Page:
Two times 59 kilometers equals plenty of room for things to go wrong, and they did for Jari-Matti Latvala. Nobody is immune to this sort of thing, least of all those who are fighting for the top positions overall, but today we got to see just how painful and expensive a single mistake can be. Both Latvala and Ogier were given a green light in their duel, and they were serious about it. Heading into final stage of the day Latvala had 12.3 seconds lead over Ogier, but it all went wrong on the second run through Monte Lerno special stage, also known as “yo mamma is so big it takes 80 pages of pacenotes to get around her”. Latvala was not very philosophical about it at the end of SS 13 and he admitted making a mistake straight away. Rear end of the car left the ruts and hopped, leaving the road and hitting a rock hard enough to damage a wheel. Crew then had to change the wheel, and that’s what pushed them down the order, to third overall, 21.3 seconds (notice the same numbers as in 12.3?) behind Mads Ostberg.
Robert Kubica also made a mistake today and he also had to pay the price by retiring on the penultimate stage of the day. As far as I know he should be able to continue tomorrow, with time penalty given for the stage which he missed. Interestingly, before he retired, he set some strong split times so I wonder if he was simply trying maybe too hard at some point. Even though it means very little now, Kubica was once again comfortably faster than more experienced drivers in, more or less, equal machinery, which still remains a mystery to me. But on the other hand, until he lines up at least three incident-free events in a row, the raw pace will mean very little.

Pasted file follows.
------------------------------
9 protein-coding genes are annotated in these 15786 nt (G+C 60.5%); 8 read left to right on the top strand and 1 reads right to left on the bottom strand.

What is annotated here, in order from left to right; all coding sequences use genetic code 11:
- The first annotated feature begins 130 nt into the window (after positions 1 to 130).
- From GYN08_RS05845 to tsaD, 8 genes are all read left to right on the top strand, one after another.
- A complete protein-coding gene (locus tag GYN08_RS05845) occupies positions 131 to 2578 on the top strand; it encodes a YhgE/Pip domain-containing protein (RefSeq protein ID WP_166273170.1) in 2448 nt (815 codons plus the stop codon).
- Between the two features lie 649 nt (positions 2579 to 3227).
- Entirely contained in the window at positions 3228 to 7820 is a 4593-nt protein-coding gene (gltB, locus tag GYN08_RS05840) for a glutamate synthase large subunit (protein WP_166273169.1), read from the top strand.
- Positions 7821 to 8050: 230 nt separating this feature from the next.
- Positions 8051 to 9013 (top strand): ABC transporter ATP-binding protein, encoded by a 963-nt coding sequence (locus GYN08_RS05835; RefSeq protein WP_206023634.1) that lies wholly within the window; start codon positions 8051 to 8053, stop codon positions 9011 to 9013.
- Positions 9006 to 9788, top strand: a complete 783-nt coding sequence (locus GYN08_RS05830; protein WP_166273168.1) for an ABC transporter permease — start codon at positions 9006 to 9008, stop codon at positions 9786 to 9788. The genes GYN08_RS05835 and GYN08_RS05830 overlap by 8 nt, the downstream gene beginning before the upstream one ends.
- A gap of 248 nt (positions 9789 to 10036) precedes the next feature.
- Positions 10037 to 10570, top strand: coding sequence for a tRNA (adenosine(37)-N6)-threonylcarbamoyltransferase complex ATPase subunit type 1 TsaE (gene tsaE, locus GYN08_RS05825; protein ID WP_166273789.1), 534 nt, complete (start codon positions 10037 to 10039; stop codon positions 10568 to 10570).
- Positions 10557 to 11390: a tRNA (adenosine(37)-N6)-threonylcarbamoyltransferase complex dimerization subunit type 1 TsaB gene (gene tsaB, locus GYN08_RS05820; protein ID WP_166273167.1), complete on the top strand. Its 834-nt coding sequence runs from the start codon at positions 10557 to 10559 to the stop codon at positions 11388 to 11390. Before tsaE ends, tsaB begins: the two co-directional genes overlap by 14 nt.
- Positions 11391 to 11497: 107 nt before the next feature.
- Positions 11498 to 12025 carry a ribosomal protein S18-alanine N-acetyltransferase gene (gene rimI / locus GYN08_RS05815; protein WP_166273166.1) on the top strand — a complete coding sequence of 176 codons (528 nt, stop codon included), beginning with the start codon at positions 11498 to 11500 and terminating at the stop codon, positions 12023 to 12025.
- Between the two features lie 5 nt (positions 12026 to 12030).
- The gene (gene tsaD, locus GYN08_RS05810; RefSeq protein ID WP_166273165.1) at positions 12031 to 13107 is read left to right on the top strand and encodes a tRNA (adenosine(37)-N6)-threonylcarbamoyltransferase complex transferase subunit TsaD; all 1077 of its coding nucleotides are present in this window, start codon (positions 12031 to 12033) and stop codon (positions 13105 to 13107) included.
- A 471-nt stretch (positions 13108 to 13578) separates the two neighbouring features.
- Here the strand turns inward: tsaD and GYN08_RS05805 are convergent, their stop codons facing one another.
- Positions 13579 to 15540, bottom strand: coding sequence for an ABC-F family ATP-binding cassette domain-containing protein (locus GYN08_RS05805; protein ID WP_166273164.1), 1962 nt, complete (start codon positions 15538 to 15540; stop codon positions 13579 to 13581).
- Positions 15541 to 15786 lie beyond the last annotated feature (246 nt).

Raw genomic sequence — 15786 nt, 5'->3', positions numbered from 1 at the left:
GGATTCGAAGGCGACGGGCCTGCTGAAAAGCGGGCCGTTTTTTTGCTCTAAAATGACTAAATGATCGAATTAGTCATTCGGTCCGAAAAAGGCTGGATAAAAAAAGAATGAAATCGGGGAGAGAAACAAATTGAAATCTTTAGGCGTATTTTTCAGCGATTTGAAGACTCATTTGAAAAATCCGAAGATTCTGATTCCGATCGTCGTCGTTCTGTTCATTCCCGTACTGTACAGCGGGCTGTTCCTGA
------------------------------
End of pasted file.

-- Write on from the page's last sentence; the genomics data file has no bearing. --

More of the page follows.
So “what’s cooking on the big board” for tomorrow? Couple of things, hopefully, despite the fact that tomorrow’s stages are very short compared to the ones crews had to tackle today. Jari-Matti Latvala is surely considering an all out attack on Mads Ostberg – after all, 21 seconds does not sound impossible, but it would also force Latvala to go very close to the limit and maybe even over it. On the other hand, it looks like this season is really going to be about every single point and Latvala is probably going to at least try and put some pressure on Mads. Then there is also that damn power stage with its bonus points, a gamble in itself. After Kubica’s demise, fifth place went to only remaining M-Sport driver, Elfyn Evans.
All in all, we are still waiting for other teams to close the gap to Volkswagen and challenge them in an open battle. If it weren’t for Jari-Matti’s mistake, two leading Volkswagen crews would again be miles ahead of the nearest rivals. Even though they’re not storming the podium with 1-2-3 finishes on every event, Volkswagen Motorsport is still one step ahead of other teams, at least.